Why some travellers get permission to cross the Canada-U.S. border and others don’t

DM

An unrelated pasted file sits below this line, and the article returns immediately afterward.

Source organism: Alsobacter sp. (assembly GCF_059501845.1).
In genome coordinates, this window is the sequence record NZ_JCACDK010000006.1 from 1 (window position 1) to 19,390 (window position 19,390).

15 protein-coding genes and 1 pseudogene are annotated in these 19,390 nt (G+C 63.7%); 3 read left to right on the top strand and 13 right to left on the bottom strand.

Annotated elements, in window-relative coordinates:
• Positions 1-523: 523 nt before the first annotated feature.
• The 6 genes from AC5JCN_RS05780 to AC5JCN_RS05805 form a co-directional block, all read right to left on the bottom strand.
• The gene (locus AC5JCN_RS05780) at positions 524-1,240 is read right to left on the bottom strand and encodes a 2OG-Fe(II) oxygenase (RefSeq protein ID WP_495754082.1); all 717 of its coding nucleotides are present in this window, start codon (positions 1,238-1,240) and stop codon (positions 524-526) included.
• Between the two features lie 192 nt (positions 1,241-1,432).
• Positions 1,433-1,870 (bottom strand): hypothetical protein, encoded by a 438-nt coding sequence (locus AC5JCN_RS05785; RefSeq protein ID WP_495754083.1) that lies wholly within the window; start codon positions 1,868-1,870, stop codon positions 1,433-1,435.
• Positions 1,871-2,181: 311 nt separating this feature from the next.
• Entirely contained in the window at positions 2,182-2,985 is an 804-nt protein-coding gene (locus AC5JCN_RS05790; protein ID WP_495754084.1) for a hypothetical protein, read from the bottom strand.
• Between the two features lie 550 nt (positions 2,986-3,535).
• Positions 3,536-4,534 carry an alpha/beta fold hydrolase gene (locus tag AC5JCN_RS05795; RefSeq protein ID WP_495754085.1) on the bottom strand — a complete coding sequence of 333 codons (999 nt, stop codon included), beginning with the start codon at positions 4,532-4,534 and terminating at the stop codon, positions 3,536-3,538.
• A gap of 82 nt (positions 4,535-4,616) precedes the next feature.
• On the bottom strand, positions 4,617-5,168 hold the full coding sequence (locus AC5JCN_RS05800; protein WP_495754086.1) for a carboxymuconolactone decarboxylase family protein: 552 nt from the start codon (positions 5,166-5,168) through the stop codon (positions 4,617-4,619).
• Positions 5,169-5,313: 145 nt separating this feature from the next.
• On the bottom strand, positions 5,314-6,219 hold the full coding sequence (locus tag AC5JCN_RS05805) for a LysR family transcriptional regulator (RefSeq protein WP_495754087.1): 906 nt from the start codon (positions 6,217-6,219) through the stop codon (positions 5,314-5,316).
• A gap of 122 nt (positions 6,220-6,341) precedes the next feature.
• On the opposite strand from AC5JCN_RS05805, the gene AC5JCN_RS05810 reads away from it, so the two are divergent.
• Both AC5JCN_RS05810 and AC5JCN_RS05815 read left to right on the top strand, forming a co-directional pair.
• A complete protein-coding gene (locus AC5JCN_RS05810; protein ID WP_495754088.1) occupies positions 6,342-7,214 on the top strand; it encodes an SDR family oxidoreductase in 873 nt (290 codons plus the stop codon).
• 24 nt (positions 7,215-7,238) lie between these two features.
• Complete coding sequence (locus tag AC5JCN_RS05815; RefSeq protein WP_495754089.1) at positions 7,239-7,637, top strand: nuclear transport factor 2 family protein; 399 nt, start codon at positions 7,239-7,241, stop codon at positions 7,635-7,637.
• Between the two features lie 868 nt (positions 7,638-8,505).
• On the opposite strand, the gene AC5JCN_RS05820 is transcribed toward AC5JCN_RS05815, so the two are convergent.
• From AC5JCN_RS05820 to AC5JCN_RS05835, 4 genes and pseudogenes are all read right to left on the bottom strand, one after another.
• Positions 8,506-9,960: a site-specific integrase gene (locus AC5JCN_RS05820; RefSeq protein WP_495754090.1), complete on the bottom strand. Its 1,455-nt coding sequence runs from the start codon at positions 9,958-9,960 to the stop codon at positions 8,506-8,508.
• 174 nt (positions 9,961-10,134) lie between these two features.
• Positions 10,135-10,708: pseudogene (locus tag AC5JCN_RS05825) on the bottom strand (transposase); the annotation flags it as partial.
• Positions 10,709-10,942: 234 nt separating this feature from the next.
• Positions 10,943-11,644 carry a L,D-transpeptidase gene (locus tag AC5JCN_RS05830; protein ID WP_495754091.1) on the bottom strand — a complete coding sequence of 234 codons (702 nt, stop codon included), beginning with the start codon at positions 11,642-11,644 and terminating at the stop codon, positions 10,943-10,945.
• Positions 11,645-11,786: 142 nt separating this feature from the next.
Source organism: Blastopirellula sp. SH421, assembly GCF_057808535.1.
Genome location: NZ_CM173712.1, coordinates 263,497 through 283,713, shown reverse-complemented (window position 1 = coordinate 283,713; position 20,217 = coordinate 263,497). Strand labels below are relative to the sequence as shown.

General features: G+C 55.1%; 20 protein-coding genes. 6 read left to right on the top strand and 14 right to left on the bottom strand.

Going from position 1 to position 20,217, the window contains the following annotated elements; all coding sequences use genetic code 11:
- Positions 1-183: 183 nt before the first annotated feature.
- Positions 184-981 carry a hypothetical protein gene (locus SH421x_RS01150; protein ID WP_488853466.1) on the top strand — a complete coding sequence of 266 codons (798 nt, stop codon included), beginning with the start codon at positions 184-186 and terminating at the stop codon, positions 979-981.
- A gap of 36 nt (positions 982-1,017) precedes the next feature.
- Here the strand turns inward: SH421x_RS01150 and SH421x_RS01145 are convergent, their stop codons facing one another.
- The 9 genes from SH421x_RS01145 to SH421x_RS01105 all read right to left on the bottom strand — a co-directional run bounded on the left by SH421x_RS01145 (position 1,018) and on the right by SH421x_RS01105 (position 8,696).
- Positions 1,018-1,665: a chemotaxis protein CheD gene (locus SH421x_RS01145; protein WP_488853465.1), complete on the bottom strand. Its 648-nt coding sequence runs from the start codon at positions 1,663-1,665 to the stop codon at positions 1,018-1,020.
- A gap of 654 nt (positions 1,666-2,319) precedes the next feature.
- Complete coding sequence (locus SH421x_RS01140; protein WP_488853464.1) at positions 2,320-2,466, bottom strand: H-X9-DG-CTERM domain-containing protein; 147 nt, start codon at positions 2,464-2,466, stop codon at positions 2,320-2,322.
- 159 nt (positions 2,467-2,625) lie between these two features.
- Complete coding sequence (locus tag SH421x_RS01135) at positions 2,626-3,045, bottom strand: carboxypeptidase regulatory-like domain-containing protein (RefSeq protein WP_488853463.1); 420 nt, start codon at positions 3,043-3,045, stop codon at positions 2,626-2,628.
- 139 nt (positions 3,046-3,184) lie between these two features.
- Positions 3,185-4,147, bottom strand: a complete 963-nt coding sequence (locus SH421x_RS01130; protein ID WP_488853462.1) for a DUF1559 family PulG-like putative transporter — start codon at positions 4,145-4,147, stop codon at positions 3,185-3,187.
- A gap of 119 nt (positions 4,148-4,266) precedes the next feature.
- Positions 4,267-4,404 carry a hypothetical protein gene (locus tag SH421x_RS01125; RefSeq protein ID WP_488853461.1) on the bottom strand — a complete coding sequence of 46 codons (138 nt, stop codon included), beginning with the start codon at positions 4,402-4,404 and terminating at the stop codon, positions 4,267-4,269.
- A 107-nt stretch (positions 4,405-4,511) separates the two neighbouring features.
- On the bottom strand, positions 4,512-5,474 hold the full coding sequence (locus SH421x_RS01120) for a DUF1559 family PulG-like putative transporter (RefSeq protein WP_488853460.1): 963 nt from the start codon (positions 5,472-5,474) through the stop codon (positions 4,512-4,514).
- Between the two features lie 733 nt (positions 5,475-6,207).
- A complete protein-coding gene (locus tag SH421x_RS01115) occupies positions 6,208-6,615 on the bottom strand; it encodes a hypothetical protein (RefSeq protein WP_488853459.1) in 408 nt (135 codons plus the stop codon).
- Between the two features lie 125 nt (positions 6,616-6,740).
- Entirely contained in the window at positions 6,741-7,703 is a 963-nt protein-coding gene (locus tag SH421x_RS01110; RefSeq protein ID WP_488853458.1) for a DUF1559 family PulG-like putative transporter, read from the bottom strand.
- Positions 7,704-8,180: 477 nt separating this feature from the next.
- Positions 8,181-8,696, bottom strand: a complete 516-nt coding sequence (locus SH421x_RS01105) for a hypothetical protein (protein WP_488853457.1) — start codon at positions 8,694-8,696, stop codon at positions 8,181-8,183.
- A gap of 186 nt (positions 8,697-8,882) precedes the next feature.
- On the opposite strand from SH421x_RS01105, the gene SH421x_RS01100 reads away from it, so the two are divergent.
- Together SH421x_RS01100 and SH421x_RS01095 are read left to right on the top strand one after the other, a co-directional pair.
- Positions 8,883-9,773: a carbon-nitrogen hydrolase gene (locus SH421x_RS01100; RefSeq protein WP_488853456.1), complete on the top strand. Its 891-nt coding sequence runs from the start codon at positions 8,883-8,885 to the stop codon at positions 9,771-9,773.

Kim Zavesky is desperate to return to her home in Golden, B.C. After retiring last year, she and her husband — both Americans — sold their house in Chandler, Ariz., and moved most of their belongings to their second home in Golden, in southeastern British Columbia. The plan was to rent a place in the United States for the first part of the year and spend the rest of the year in Golden. But then the Canada-U.S. border closed to non-essential traffic in March due to the COVID-19 pandemic, blocking the couple from accessing their Canadian property. “All my stuff is there, all my documents except for my passport,” Zavesky said. “It’s like not being able to go home.”

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